Sector News

Merck says Keytruda's explosive growth prompts need for new Ireland plant

February 15, 2018
Life sciences

A Merck manufacturing site in Ireland that was slated to close has been saved by the drugmaker’s hot-selling cancer drug Keytruda.

Merck & Co. today said it will build a new biologics plant at its Swords site near Dublin to produce the blockbuster immuno-oncology therapy. It didn’t disclose the size of the investment but said it would create 350 jobs as part of the deal.

The site was slated to be closed or sold last year. The company, known as MSD outside the U.S., is shooting to have the new facility operational by 2021 and producing commercial products the next year, a goal the company understands is aggressive, a spokeswoman said in an email, confirming reports in Irish media.

“It’s a bold statement by MSD, but that’s our target,” Ger Brennan, managing director of MSD Human Health, told The Irish Times.

He told the newspaper that Merck needed to have confidence in its supply chain since it expects significant growth in immuno-oncology.

Keytruda, which has racked up an impressive list of approvals for different cancers since its 2014 approval, is producing significant growth on its own. The PD-L1 targeted drug contributed almost 10% of Merck’s sales last year, $3.8 billion out of Merck’s $40.1 billion total. The drug posted a 172% increase year over year as it added multiple approvals, including three last May for front-line lung cancer, bladder cancer and microsatellite instability-high cancer. Weeks later, it followed up with a win in two types of recurrent or advanced gastric cancer.

The Swords site where the new plant will be built is near Dublin. Merck produced women’s health products at the facility but in 2013 added it to a list of facilities it was closing in a manufacturing and cost-cutting slim-down and moved production to the Netherlands. At the time, the facility had 570 jobs which it said would be whittled down until the site was sold or closed in 2017.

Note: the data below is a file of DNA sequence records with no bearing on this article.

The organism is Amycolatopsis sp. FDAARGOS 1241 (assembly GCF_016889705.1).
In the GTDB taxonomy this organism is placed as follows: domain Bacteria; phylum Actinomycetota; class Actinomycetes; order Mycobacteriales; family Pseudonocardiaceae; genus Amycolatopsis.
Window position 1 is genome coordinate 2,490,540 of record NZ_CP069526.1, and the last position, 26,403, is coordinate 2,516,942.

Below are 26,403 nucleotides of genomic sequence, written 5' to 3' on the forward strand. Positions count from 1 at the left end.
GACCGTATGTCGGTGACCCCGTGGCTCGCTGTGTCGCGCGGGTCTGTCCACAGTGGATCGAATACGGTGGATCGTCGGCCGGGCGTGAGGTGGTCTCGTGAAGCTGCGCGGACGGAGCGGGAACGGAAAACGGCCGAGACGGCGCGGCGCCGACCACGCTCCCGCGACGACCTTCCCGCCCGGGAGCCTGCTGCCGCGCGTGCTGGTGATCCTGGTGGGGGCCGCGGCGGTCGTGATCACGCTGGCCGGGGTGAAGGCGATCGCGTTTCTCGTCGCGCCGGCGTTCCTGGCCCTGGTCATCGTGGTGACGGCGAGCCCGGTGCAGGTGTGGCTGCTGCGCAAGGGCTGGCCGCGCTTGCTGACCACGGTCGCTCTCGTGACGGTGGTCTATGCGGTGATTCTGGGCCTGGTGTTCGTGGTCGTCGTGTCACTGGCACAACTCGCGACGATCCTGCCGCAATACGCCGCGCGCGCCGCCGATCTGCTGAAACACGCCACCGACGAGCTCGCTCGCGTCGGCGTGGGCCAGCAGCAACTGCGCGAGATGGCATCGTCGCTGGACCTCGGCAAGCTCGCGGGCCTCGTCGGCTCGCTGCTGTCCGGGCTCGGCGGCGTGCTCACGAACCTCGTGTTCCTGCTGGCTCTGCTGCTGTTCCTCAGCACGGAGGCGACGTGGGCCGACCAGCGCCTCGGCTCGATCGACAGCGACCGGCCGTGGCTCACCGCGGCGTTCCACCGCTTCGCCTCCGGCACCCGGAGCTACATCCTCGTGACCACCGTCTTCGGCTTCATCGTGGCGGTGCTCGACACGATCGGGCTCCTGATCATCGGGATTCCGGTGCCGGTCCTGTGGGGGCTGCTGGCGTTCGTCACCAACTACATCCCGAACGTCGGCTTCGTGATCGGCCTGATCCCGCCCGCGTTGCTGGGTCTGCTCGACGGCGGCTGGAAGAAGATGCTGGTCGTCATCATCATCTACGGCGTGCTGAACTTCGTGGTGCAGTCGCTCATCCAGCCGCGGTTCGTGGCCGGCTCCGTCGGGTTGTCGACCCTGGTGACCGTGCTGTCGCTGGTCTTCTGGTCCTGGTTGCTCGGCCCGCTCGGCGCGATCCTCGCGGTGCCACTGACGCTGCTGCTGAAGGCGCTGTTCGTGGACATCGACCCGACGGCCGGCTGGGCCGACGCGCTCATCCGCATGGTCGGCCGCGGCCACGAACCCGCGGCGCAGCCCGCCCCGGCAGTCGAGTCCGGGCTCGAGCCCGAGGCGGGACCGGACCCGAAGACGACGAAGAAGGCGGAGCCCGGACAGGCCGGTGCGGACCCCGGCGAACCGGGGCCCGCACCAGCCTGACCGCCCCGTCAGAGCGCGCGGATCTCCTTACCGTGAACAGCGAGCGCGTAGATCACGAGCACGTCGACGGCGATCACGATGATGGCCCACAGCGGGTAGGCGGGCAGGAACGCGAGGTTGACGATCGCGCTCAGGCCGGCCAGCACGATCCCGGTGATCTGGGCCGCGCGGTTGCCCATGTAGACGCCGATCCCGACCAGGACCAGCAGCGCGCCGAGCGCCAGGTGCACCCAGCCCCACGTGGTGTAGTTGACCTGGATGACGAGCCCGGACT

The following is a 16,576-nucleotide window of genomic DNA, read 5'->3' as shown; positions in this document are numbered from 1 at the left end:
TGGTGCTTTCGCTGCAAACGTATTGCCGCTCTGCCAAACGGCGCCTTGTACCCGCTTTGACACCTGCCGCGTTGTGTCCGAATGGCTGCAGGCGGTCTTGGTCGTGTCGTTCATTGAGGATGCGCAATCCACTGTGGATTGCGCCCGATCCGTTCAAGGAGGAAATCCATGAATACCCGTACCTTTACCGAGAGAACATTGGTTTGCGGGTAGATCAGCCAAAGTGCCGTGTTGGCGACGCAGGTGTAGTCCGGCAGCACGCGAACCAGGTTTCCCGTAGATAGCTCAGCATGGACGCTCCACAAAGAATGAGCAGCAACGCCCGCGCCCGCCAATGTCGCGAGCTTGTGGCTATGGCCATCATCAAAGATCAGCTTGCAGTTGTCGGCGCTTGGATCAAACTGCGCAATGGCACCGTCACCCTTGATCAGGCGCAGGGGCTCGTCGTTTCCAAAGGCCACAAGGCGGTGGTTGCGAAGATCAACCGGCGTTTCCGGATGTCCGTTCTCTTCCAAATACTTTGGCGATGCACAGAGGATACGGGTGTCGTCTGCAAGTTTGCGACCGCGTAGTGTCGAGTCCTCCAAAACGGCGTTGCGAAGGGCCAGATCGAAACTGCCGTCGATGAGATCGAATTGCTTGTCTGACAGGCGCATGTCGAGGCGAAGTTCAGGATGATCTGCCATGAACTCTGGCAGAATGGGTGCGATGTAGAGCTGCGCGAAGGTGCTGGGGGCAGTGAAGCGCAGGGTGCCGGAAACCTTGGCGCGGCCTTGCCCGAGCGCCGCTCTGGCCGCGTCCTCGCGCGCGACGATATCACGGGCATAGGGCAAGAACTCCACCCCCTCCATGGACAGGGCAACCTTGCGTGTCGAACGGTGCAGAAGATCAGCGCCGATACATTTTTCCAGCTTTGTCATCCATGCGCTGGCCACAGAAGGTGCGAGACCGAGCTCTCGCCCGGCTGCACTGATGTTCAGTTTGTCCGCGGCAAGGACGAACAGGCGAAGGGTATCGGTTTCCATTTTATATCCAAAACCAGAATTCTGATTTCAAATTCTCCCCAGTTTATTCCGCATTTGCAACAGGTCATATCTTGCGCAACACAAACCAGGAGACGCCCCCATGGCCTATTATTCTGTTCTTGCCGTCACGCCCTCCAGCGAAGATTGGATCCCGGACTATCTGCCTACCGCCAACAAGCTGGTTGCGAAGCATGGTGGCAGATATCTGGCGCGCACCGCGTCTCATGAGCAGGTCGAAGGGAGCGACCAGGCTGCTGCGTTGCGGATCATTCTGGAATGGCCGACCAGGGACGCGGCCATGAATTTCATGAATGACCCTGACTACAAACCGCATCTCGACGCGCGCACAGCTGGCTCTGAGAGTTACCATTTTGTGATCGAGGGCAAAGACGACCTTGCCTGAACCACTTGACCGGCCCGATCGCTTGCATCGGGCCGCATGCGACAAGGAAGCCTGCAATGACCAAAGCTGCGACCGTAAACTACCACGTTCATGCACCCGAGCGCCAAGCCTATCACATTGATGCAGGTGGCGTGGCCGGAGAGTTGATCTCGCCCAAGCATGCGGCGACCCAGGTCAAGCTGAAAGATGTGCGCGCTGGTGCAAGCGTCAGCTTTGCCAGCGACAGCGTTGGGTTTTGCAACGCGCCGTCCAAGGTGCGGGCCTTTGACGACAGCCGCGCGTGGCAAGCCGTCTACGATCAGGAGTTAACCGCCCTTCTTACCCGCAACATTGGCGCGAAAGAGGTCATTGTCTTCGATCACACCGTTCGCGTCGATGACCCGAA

It put the 33-acre site up for sale last year for about $30 million, but Brennan told The Irish Times that when it projected Merck would need more Keytruda production capacity, the site came into consideration. The fact that infrastructure was in place and its history as a pharma site would speed planning gave it an edge for the new plant.

When Merck reported full-year earnings this month, the drugmaker said it would use some of the repatriated profits it would have as a result of U.S. tax reform on a $12 billion capital projects splurge over the next five years. While about $8 billion is slated for U.S. projects, the new biologics plant and 350 jobs slated in Ireland, is the first of those projects to be announced.

By Eric Palmer

Source: Fierce Pharma

comments closed

Related News

January 15, 2022

Colorcon Ventures invests in AI-Driven bio-simulation company VeriSIM Life

Life sciences

Colorcon Ventures, the corporate venture fund of Colorcon Inc., has invested in VeriSIM Life, a San Francisco-based startup with a digital bio-simulation platform that accelerates drug development and reduces animal testing.

January 15, 2022

A record number of biotechs are going public. Here’s how they’re performing.

Life sciences

Initial public offerings have fueled biotech’s boom. Keep track of them as they happen with this database. Which biotechs create value over time, and which fail? What types of companies are generating the best returns? Who are their top investors? Biopharma Dive is tracking these details in the database which will be updated regularly.

January 15, 2022

Sanofi cuts ties with Sangamo, sharpening focus on ‘off-the-shelf’ cell therapy

Life sciences

Sanofi has ended a long-running alliance with Sangamo Therapeutics to develop genetic medicines for inherited blood disorders, among them an experimental sickle cell disease therapy that is in early clinical testing.
The two have been developing complex, personalized treatments, led by a sickle cell drug known as SAR445136. But Sanofi is now more interested in off-the-shelf approaches, which are meant to be more convenient.

Send this to a friend